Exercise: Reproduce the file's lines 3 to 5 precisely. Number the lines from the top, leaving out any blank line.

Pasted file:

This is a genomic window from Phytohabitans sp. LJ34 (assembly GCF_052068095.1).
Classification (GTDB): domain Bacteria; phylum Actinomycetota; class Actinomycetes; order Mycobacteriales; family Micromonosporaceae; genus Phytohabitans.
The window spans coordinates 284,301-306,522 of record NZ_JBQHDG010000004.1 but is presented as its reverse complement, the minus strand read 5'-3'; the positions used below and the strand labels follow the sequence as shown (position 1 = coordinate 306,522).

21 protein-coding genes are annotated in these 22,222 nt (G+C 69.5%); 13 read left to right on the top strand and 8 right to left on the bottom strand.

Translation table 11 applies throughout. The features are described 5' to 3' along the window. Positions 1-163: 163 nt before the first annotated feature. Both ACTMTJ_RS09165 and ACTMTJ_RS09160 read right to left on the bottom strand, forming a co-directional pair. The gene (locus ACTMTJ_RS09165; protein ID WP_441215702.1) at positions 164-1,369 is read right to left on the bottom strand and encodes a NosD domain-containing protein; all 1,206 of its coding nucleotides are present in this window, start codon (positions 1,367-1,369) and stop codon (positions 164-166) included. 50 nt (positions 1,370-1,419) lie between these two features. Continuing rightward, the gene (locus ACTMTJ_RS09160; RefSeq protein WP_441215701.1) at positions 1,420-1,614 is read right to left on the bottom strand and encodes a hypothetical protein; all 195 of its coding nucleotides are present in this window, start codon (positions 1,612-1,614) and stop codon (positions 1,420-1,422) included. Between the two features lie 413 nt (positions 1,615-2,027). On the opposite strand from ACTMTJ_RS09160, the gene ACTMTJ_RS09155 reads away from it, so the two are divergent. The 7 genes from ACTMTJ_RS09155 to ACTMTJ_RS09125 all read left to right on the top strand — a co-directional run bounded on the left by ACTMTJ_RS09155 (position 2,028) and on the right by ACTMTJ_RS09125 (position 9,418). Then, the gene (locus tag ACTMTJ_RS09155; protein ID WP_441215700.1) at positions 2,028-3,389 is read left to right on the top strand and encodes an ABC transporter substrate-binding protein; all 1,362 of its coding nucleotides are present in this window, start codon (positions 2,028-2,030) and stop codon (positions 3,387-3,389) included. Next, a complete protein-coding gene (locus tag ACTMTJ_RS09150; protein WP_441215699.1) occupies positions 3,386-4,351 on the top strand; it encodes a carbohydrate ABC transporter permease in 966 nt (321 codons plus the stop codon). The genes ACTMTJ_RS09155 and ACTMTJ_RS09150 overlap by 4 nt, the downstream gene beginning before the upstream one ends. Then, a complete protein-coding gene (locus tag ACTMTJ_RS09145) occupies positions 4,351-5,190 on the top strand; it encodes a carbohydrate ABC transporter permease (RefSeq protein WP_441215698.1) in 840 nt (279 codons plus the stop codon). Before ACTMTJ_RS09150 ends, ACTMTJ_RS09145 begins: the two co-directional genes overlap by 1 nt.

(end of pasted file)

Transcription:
The window spans coordinates 284,301-306,522 of record NZ_JBQHDG010000004.1 but is presented as its reverse complement, the minus strand read 5'-3'; the positions used below and the strand labels follow the sequence as shown (position 1 = coordinate 306,522).

21 protein-coding genes are annotated in these 22,222 nt (G+C 69.5%); 13 read left to right on the top strand and 8 right to left on the bottom strand.

Translation table 11 applies throughout. The features are described 5' to 3' along the window. Positions 1-163: 163 nt before the first annotated feature. Both ACTMTJ_RS09165 and ACTMTJ_RS09160 read right to left on the bottom strand, forming a co-directional pair. The gene (locus ACTMTJ_RS09165; protein ID WP_441215702.1) at positions 164-1,369 is read right to left on the bottom strand and encodes a NosD domain-containing protein; all 1,206 of its coding nucleotides are present in this window, start codon (positions 1,367-1,369) and stop codon (positions 164-166) included. 50 nt (positions 1,370-1,419) lie between these two features. Continuing rightward, the gene (locus ACTMTJ_RS09160; RefSeq protein WP_441215701.1) at positions 1,420-1,614 is read right to left on the bottom strand and encodes a hypothetical protein; all 195 of its coding nucleotides are present in this window, start codon (positions 1,612-1,614) and stop codon (positions 1,420-1,422) included. Between the two features lie 413 nt (positions 1,615-2,027). On the opposite strand from ACTMTJ_RS09160, the gene ACTMTJ_RS09155 reads away from it, so the two are divergent. The 7 genes from ACTMTJ_RS09155 to ACTMTJ_RS09125 all read left to right on the top strand — a co-directional run bounded on the left by ACTMTJ_RS09155 (position 2,028) and on the right by ACTMTJ_RS09125 (position 9,418). Then, the gene (locus tag ACTMTJ_RS09155; protein ID WP_441215700.1) at positions 2,028-3,389 is read left to right on the top strand and encodes an ABC transporter substrate-binding protein; all 1,362 of its coding nucleotides are present in this window, start codon (positions 2,028-2,030) and stop codon (positions 3,387-3,389) included. Next, a complete protein-coding gene (locus tag ACTMTJ_RS09150; protein WP_441215699.1) occupies positions 3,386-4,351 on the top strand; it encodes a carbohydrate ABC transporter permease in 966 nt (321 codons plus the stop codon). The genes ACTMTJ_RS09155 and ACTMTJ_RS09150 overlap by 4 nt, the downstream gene beginning before the upstream one ends. Then, a complete protein-coding gene (locus tag ACTMTJ_RS09145) occupies positions 4,351-5,190 on the top strand; it encodes a carbohydrate ABC transporter permease (RefSeq protein WP_441215698.1) in 840 nt (279 codons plus the stop codon). Before ACTMTJ_RS09150 ends, ACTMTJ_RS09145 begins: the two co-directional genes overlap by 1 nt.